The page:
José Ramón Larraz, 1974
Starring: Anulka, Marianne Morris, Murray Brown
John and Harriet are vacationing in an RV in the English countryside. Harriet believes she sees two beautiful women hidden in the forest by the road side. Though John doesn’t believe her, the women are revealed to be Fran and Miriam, two vampires who prey on motorists by hitching rides and inviting the unsuspecting men in for drinks and sex. They dispose of the bodies by staging car crashes, but Fran keeps bringing her latest victim, Ted, back for more. As John and Harriet are vacationing so near the castle Fran and Miriam live in, their paths are bound to cross...
Recently deceased Spanish director José Ramón Larraz shot many of his films in England, including his best known effort, the dark, lyrical, and erotic Vampyres. Though most of Larraz’s horror or mystery films are still very obscure and nearly impossible to get ahold of, Vampyres has maintained a cult following over the years thanks to its compelling blend of horror, mystery, and erotica.
In a way, Vampyres works as well as a mystery as it does an erotic horror film. Larraz introduces a number of questions early on, some of which he answers and others he neglects, though I think the latter adds to film’s dreamlike, surreal quality. As a horror film, there are a few genuine scares and surprising, sudden moments of violence. The horror elements are primarily suggested rather than overtly depicted. Larraz slowly reveals that Fran and Miriam are vampires, building tension and anxiety at a near agonizing pace as we realize what Fran and Miriam are up to and the lengths they are willing to go. The film becomes quite bloody in parts, off setting the lengthy, softcore scenes of eroticism that take up much of the first act.
The photography, sets, and scenery are one of the many reasons to see Vampyres. The film is largely made up of beautiful shots of Morris and Anulka. They run through the woods at dawn, kiss each other with blood covering their lips and faces, appear as if dead while sleeping, and stare longingly at one another.
Vampyres has a lovely, Hammer-like setting and the lush countryside and forest, as well as the crumbling castle, add to the Gothic feel of the film. The actual sets are Oakley Court and Denham cemetery, areas regularly used by Hammer. The director of photography, Harry Waxman, was fresh off The Wicker Man, though overall I think this feels far more like a European horror film than a British one. The emphasis on surrealism and erotica are more like the films of Jean Rollin or Jess Franco than Hammer horror. As with Jean Rollin, Larraz’s vampires stick to some folklore conventions - they need to drink blood and be underground during the day - but neither Fran nor Miriam have fangs and must rely on knives to spill blood. Clocks near them stop and they take care to cover mirrors. The supernatural elements are thin at best, but definitely add to the general atmosphere.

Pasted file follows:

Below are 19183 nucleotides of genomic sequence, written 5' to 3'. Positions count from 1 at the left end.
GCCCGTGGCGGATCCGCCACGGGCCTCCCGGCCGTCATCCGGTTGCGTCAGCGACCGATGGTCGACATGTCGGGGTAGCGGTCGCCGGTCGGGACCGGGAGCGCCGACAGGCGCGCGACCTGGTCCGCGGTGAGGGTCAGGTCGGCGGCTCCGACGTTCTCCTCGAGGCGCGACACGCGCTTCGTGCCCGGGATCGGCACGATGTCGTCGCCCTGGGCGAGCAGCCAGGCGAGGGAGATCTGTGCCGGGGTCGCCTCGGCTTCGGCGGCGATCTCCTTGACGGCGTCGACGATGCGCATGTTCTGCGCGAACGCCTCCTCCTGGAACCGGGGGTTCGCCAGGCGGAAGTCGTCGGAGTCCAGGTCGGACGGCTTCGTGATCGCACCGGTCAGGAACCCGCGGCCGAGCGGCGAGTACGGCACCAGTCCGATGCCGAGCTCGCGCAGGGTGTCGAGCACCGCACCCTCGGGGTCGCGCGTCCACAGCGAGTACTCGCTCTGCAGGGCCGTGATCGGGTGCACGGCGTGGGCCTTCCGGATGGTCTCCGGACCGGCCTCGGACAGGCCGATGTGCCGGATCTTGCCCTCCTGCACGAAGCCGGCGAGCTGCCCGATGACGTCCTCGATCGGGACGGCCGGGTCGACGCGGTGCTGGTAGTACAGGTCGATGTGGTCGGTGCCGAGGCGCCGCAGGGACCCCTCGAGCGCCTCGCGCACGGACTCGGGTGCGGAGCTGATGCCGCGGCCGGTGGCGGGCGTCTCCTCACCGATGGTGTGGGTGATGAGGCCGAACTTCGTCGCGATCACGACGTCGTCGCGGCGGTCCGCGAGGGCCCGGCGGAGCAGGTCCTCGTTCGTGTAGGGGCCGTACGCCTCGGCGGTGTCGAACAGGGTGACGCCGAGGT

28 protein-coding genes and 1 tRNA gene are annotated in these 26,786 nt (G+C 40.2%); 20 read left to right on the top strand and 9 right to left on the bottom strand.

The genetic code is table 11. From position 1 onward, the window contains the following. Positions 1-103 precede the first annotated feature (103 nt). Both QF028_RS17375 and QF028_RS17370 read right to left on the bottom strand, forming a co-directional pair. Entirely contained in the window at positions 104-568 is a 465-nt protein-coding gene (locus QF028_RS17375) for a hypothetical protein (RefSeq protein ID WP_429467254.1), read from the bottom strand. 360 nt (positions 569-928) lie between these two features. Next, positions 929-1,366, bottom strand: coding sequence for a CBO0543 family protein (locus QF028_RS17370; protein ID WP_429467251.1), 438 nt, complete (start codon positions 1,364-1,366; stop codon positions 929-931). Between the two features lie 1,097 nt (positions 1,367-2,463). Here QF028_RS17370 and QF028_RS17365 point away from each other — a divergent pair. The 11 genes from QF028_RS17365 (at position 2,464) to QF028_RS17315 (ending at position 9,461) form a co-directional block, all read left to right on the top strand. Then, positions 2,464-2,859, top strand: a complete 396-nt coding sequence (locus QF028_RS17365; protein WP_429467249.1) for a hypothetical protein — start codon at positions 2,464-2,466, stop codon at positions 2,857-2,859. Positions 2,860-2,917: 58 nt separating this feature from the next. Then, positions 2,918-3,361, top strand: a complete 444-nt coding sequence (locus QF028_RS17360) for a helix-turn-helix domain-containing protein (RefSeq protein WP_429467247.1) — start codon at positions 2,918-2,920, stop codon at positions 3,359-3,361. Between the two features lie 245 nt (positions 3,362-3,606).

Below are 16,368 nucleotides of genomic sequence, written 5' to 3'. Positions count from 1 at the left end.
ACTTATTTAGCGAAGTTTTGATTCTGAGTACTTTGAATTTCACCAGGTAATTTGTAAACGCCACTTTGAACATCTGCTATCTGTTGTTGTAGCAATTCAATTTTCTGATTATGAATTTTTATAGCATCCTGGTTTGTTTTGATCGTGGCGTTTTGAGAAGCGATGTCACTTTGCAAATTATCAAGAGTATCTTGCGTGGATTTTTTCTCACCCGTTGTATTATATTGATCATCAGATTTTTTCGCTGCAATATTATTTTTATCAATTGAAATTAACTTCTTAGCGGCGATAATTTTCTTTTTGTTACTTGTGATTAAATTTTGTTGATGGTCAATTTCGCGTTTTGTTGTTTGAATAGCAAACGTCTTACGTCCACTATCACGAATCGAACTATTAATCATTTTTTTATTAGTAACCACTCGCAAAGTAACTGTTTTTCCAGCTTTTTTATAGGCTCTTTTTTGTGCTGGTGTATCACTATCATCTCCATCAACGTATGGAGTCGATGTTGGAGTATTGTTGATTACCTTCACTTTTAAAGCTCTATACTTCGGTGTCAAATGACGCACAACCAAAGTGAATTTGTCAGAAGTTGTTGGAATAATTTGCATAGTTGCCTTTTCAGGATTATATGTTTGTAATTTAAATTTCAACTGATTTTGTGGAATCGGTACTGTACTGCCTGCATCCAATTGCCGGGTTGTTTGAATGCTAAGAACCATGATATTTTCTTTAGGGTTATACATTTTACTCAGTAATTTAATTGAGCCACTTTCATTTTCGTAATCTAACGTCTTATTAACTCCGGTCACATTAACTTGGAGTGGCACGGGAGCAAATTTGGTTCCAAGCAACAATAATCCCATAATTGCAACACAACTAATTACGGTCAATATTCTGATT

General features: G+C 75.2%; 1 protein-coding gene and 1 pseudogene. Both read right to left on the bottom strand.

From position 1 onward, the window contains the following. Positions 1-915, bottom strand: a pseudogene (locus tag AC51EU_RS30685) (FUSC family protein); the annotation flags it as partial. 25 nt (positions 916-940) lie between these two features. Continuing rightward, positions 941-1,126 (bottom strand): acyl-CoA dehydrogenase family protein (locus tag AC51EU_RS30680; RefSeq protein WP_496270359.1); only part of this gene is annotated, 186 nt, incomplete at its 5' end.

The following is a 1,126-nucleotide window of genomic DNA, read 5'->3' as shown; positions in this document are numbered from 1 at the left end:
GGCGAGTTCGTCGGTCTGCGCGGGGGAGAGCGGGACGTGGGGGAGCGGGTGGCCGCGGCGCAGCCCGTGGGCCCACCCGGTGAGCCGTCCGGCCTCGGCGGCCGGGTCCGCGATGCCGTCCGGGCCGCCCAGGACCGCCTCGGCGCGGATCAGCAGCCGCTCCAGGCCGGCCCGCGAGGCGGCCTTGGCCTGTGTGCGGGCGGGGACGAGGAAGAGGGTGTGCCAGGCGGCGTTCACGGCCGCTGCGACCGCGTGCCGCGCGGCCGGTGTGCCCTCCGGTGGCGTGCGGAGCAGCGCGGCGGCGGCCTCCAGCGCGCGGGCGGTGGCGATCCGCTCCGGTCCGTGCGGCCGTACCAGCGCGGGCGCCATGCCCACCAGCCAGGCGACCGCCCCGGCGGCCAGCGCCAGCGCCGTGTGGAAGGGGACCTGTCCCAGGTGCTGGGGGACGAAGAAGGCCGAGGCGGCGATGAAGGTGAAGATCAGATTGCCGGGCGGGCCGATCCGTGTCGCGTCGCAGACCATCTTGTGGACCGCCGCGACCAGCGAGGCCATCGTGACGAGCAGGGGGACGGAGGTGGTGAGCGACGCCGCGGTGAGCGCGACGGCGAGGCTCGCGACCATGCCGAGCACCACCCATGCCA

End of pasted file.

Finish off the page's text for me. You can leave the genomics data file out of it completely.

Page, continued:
The vacationing couple, John and Harriet, add another story to the mix and Harriet’s connection with Fran and Miriam is one of the film’s many mysteries. On the surface level, John and Harriet are a little annoying, but Harriet’s insatiable curiosity and her desire to find out who Fran and Miriam are and what they’re up to drives their plot forward. Fran and Harriet seem to have some sort of spiritual - or possibly sexual - connection, but Larraz never reveals what this is, possibly setting the film up for a sequel.
The voluptuous Marianne Morris stars as Fran and British-Polish model Anulka (Lisztomania, Playmate of the Month) co-stars as her girlfriend and partner in crime, Miriam. Though the two women are clearly not experienced actresses, they are thoroughly sexy here and don’t have much to do other than look beautiful, have sex, and cover themselves in blood. Murray Brown (the 1974 version of Bram Stoker’s Dracula) appears as Fran’s ongoing victim Ted. Brian Deacon (A Zed and Two Noughts) and Sally Faulkner (Doctor Who, Alien Prey) are decent as the unaware vacationing couple.
Vampyres has a few flaws, such as some unintentionally comedic moments and a number of plot holes. The most glaring plot issue is probably that Fran and Miriam’s continuing plan to hitchhike rides to their home and then feast upon the drivers is predictable and - at least in a more rational film - likely to attract attention from the police. The slow pacing will not please everyone, though seasoned fans of Eurohorror will not even notice this.
Vampyres comes recommended and is now on Blu-ray courtesy of Blue Underground. A number of special features are included. Larraz sadly passed away in September of 2013, but hopefully this means that more of his films will see the light of day on DVD and Blu-ray. To learn more about him, read Pete Tombs’ touching remembrance or, if you can find it, Tombs’ book about Eurotrash and Eurohorror, Immoral Tales.